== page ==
Cost effectiveness is not the problem — government control of health care is.
December 15, 2014
In today's "The Upshot" in The New York Times, economist Aaron E. Carroll bemoans the fact that health policymakers, regulators, and spokespeople are reluctant, and sometimes even forbidden, to discuss and make use of information regarding the cost effectiveness of particular treatments. The fear is that they will invoke the spectres of rationing and "death panels," or more generally, medical decisions made on the basis of money alone and not the needs or interests of patients and their loved ones.
I agree with Carroll that cost effectiveness is an essential and necessary topic for discussion; after all, health care has to be paid for by someone, who is responsible for making sure that scarce resources are used in the most beneficial way possible. And I think most people understand this principle as well, even if they don't want to acknowledge it at times of tragedy and impending loss.
If people are afraid of calculations of cost effectiveness, it's because they don't want some distant, faceless, bureaucracy using cold data to make decisions that affect such an intensely personal aspect of their lives. But the problem isn't the numbers themselves—it's who is using them to make the critical decisions.
If health care decisions had not been centralized under the Affordable Care Act (or a similar plan), and health care decisions were left in the hands of doctors, patients, and insurance companies unbound by government mandates regarding coverage, these parties together could use cost effectiveness numbers in a way that worked with each patients based on his or her interests, coverage, and resources. Each patient, together with his or her doctor and loved ones, could balance these various factors in a way that furthered his or her overall interests within available resources and insurance coverage. They could use cost effectiveness information as one input into a specific decision in a way that furthers that patient's interests.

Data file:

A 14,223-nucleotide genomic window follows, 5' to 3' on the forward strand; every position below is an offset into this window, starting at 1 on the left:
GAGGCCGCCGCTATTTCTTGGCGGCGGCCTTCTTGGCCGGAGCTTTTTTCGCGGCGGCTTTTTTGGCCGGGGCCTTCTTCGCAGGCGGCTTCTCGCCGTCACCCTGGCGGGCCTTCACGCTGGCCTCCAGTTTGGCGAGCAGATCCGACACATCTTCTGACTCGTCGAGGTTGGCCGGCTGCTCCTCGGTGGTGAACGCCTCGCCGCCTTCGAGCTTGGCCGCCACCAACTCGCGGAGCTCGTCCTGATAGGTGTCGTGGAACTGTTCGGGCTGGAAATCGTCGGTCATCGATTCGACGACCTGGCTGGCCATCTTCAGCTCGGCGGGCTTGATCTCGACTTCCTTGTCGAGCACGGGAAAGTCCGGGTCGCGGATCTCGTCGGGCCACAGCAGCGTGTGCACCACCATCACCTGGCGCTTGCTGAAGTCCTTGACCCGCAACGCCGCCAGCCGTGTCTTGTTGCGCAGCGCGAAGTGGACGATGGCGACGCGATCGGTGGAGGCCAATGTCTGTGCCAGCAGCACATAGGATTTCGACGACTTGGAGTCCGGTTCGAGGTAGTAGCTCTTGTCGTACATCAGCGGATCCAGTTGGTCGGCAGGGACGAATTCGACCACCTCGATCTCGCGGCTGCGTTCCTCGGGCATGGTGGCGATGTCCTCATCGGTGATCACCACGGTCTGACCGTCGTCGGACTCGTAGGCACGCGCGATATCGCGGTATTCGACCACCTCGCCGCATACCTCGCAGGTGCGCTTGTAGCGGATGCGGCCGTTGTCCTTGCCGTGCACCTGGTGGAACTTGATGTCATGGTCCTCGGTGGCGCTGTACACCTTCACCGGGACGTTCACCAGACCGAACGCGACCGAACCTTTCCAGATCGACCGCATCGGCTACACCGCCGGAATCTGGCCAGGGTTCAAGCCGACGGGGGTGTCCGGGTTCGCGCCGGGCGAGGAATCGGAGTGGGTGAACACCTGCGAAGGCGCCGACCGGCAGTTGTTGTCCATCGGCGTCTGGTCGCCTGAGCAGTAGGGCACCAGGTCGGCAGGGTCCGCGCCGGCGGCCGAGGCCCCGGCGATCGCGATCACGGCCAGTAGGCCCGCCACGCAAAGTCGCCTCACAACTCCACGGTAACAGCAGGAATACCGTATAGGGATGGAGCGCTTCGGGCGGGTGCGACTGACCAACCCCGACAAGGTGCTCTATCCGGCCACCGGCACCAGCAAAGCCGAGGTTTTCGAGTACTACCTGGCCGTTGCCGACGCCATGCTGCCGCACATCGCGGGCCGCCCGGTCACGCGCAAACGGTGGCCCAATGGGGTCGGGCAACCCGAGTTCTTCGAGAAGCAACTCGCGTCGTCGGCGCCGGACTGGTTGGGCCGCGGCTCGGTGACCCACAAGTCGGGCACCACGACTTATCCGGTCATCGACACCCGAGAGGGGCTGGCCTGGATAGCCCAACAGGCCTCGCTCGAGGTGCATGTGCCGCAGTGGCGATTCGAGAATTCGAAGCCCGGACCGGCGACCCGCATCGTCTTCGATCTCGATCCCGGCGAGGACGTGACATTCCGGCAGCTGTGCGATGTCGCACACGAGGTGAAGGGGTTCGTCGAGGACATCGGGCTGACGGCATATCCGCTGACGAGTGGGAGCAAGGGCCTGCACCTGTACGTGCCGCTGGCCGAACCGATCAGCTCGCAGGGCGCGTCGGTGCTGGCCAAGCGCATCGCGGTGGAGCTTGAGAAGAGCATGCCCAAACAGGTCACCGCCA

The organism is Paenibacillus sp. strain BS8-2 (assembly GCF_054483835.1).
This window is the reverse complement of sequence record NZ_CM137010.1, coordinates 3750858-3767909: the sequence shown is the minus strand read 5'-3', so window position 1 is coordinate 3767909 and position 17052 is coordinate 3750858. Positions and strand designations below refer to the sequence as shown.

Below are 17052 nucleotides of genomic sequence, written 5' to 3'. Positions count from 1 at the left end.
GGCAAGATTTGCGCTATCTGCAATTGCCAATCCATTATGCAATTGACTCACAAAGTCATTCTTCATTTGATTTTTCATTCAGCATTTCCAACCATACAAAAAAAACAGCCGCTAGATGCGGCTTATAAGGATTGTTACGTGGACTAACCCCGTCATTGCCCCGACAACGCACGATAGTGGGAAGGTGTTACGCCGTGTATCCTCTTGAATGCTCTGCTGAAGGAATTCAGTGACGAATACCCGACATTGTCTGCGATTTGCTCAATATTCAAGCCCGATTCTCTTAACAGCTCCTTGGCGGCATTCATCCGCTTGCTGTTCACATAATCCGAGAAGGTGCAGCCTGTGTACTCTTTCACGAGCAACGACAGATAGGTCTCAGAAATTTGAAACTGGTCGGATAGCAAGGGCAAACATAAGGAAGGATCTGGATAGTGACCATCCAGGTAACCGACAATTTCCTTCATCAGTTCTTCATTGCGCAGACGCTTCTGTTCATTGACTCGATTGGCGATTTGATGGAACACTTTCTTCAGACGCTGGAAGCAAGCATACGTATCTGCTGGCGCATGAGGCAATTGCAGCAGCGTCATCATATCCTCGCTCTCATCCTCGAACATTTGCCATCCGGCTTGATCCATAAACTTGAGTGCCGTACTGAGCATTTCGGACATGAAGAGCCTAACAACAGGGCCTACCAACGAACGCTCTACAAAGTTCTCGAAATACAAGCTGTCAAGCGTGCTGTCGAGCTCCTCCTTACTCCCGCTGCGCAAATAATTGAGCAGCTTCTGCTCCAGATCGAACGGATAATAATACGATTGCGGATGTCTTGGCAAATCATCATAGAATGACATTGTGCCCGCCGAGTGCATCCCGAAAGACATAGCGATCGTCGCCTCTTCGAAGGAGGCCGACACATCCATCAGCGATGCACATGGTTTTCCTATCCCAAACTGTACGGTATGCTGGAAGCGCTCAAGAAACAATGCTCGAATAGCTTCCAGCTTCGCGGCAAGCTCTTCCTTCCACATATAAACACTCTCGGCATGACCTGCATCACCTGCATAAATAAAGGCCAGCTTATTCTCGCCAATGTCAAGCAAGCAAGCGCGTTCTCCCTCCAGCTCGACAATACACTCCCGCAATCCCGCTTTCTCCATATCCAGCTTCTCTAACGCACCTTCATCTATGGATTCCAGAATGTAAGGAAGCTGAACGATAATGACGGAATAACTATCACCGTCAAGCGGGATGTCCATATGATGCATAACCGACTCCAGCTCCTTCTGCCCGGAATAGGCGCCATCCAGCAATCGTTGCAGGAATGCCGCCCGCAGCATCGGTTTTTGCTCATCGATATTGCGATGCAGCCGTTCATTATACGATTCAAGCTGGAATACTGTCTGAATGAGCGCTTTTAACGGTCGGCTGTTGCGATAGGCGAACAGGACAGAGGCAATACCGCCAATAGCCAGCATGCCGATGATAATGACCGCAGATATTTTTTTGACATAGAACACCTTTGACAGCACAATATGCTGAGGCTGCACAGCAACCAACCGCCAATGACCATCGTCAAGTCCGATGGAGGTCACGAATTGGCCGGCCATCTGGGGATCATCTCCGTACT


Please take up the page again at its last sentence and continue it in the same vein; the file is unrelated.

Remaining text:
I wrote about this aspect of private health care in "Markets and Dignity: The Essential Link (With an Application to Health Care)," my chapter in my edited volume Accepting the Invisible Hand: Market-Based Approaches to Social-Economic Problems (Palgrave Macmillan), on pp. 13-14:
The possibility of making private decisions regarding the benefits and costs of various treatment options, whether for minor illness or chronic disease, puts the choice in the patient’s hands (as well as with her doctor and whomever else the patient wants to join the process, such as family or friends). In consultation with her doctor, the patient can assess the value of various treatments, considering the merits compared not only to their costs, and the benefits and costs of alternative options, but also other uses towards which those resources can be devoted, which are all subjective valuations. Perhaps she will choose not to undergo the premium treatment, even if she could afford it, because she wants to leave the money for her children, or take a cruise in the final months of her life; or perhaps she will sell her house to pay for a little more time on life support and with her grandchildren. In a market setting, this choice is hers, along with its benefits, costs, and other consequences.